USPS decertifies mechanical meters
Washington, D.C. — Tampering that was costing the U.S. Postal Service — and ultimately U.S. taxpayers — more than $100 million a year has prompted the USPS to decertify all mechanical postage meters. A recall is underway.
The ruling will affect countless government departments and agencies, including libraries, police departments and municipal courts. There are currently 780,000 mechanical meters in use, about half the postage meters in the United States.
The USPS took action after the General Service Administration released a report documenting the problem of postage theft with mechanical meters. By tampering with the wheels and cogs of the devices, which work much like parts of old cash registers, unscrupulous users have been able to print postage without paying the USPS. The decertification order went into effect in June 1996 with a prohibition on the sale of new mechanical meters.
Those currently in use are being phased out over the next two years. By Dec. 31, 1997, all mechanical system meters, such as those attached to a larger mailing base, must be removed from service. All other mechanical meters should be taken out of service by Mar. 1, 1999.
Government agencies now face the task of identifying which meters need to be replaced and how to best initiate the procurement process to meet the USPS timeline. Tony Adkins, spokesman for Neopost, a Hayward, Calif., manufacturer of electronic postage meters, offers these tips:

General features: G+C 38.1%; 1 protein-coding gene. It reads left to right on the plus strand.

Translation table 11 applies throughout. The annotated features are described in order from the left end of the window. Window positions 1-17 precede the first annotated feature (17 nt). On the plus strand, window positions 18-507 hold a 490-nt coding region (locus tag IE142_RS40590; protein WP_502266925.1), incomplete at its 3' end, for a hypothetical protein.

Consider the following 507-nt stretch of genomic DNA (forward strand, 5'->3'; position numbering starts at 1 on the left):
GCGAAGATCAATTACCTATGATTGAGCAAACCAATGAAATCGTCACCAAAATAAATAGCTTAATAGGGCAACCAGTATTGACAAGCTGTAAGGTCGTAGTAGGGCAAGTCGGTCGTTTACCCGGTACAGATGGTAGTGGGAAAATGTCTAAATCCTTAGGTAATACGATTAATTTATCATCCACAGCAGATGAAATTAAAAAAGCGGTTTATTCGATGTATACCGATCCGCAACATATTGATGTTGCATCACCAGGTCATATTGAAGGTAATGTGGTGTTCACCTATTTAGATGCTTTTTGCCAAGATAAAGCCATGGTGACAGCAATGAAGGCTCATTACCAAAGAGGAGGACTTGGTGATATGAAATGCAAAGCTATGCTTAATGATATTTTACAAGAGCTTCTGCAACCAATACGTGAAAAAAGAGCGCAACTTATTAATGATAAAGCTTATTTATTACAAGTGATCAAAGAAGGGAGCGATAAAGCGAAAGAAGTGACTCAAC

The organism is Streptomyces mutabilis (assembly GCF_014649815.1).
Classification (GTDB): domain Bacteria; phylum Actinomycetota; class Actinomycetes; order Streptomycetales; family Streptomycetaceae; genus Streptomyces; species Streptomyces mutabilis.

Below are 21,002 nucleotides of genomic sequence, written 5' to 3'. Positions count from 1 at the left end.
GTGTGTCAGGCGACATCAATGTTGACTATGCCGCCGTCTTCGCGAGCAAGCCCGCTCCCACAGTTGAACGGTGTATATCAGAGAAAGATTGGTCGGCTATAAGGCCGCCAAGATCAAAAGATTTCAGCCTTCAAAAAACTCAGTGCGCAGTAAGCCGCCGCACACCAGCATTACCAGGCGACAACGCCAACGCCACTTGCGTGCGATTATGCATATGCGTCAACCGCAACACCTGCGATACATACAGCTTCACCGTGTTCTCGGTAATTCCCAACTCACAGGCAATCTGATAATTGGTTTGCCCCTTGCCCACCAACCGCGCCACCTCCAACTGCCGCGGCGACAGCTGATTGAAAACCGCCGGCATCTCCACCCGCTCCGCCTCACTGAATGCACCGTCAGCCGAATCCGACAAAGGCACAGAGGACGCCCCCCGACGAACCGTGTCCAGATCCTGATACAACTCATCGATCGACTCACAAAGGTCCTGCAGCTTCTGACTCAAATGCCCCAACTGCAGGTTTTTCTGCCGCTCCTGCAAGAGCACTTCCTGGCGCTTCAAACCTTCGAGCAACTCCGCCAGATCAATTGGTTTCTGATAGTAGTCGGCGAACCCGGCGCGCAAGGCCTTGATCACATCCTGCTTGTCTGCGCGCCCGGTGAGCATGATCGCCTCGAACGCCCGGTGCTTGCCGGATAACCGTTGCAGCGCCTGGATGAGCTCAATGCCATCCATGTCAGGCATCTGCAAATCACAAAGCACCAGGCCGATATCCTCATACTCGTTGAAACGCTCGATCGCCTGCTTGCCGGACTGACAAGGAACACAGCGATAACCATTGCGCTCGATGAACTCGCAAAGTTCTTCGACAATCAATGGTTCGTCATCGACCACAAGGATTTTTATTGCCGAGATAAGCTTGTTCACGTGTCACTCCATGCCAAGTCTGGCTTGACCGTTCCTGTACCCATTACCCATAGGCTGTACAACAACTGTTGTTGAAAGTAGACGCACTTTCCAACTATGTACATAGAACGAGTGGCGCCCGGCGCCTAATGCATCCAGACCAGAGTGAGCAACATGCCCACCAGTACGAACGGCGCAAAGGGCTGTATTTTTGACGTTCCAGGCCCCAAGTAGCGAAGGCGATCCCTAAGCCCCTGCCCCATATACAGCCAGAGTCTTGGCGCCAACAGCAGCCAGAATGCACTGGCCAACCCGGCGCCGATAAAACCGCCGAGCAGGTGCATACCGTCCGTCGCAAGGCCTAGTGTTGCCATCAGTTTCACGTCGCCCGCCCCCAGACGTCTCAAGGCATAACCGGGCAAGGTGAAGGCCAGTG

Verify whether your postage meter has been decertified and when it must be replaced. The manufacturer will have this information;
Assess your present and future mailing needs to determine what features and capabilities your next meter must have;
When shopping for new equipment, consider the total cost, including supplies, service and miscellaneous costs over the long term.
Consult other users before purchasing any equipment. Suppliers know what equipment is built to do, but users know whether it actually lives up to claims;
Solicit input from staff and operators. The people who actually run the equipment are often the best resource for evaluating overall needs;
Be sure the system software works in both the mailing and shipping environments if your mailroom handles mail and parcels. Can it provide information for tracking, accounting and cost identification data in both areas? Can the mail accounting system network with the shipping accounting system? If it can, then additional functions, such as rate shopping, piece counts, department chargebacks, alternate insurance options, zone analysis and package weight analysis, are possible.